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[Dehai-WN] Theeastafrican.co.ke: The world is coming to East Africa, and they want your hearts and minds

From: Berhane Habtemariam <Berhane.Habtemariam_at_gmx.de_at_dehai.org>
Date: Mon, 2 Apr 2012 00:24:53 +0200

The world is coming to East Africa, and they want your hearts and minds

East Africa has become the go-to place on the continent, to which the whole
world is paying attention.

East Africa has become the go-to place on the continent, to which the whole
world is paying attention.

By AHMED SALIM ( <javascript:void(0);> email the author)

Posted Saturday, March 31 2012 at 11:53

Any forward-looking strategist will have come across the African Development
Bank's "Africa in 50 Years' Time" report published in late 2011.

Its analysis and projections on the future of the five East African
Community countries and their eight neighbours (Comoros, Djibouti, Eritrea,
Ethiopia, Seychelles, Somalia, Sudan and South Sudan) are striking.

The Bank shows that these 13 economies have grown faster than the African
average since 2000.

That growth was outpaced by West Africa in 2010 (6.7 per cent against 6.2
per cent) and it will be again in 2020 (8.8 per cent against 7.9 per cent).

However, in all other future years and scenarios, the pace of East Africa's
economic growth will be faster than every other region in the continent.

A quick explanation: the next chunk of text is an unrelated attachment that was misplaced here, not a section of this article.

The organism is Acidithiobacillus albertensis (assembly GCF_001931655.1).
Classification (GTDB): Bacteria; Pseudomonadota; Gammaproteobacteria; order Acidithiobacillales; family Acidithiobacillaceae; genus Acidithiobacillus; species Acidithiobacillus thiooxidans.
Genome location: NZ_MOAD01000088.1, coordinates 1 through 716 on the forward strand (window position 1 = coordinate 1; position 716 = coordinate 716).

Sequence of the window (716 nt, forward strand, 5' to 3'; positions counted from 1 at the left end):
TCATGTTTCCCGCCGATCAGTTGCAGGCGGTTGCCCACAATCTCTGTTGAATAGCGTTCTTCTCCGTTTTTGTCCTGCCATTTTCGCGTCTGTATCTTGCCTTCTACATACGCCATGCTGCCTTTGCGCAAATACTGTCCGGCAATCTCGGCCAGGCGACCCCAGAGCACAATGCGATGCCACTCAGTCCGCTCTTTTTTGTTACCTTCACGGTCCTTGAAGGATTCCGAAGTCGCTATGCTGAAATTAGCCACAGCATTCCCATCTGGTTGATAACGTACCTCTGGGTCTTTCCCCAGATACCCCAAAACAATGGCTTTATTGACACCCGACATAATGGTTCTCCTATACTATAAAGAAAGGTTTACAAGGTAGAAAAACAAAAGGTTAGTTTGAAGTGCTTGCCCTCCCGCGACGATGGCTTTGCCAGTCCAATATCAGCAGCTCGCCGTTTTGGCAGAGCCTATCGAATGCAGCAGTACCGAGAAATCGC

As a result, its share of Africa's total GDP is projected to expand from 11
per cent (of $1.71 trillion) in 2010 to a very large 39 per cent (of between
$12 and $16 trillion) in 2060.

East Africa's share of the continent's population will have expanded from 27
per cent in 2010 to 32 per cent in 2060.

Per capita GDP is also anticipated to increase from the current $657 to
between $6,000 and $7,000 in the next 50 years.

No surprise then that almost out of the blue, East Africa has become the
go-to place on the continent, to which the whole world is paying attention.

In late February 2012, the EAC Secretary General Richard Sezibera made a
statement that was both hopeful and profoundly challenging, "This is
Africa's century, whether Africans own it or not." Nowhere else is this
statement more applicable than in East Africa.

Foreign direct investment (FDI) inflows to the region have more than doubled
in the past ten years.

Total FDI inflows increased from $688 million in 2000 to $1.7 billion in
2010 with the highest recipients of these inflows being Tanzania and Uganda.

On a regional level, the $500 million injection that the EAC received from
China in the last quarter of 2011, earmarked for infrastructure investment,
is a major boost for the region.

Global powers are paying attention and the fact that China is striking
regional investment deals in addition to the already substantial bilateral
ties it has with member states goes to show they view the EAC as an
important partner in future.

China's trade and investment in Africa in general grew by 1,000 per cent
between 2000 and 2010. It overtook the United States as Africa's main
trading partner in 2009.

Between 2005 and 2010, intra-EAC trade expanded from $2.2 billion to $4.1
billion and in a sign of a rapidly globalising region, total trade with the
world doubled from $17.5 billion in 2005 to $37 billion in 2010.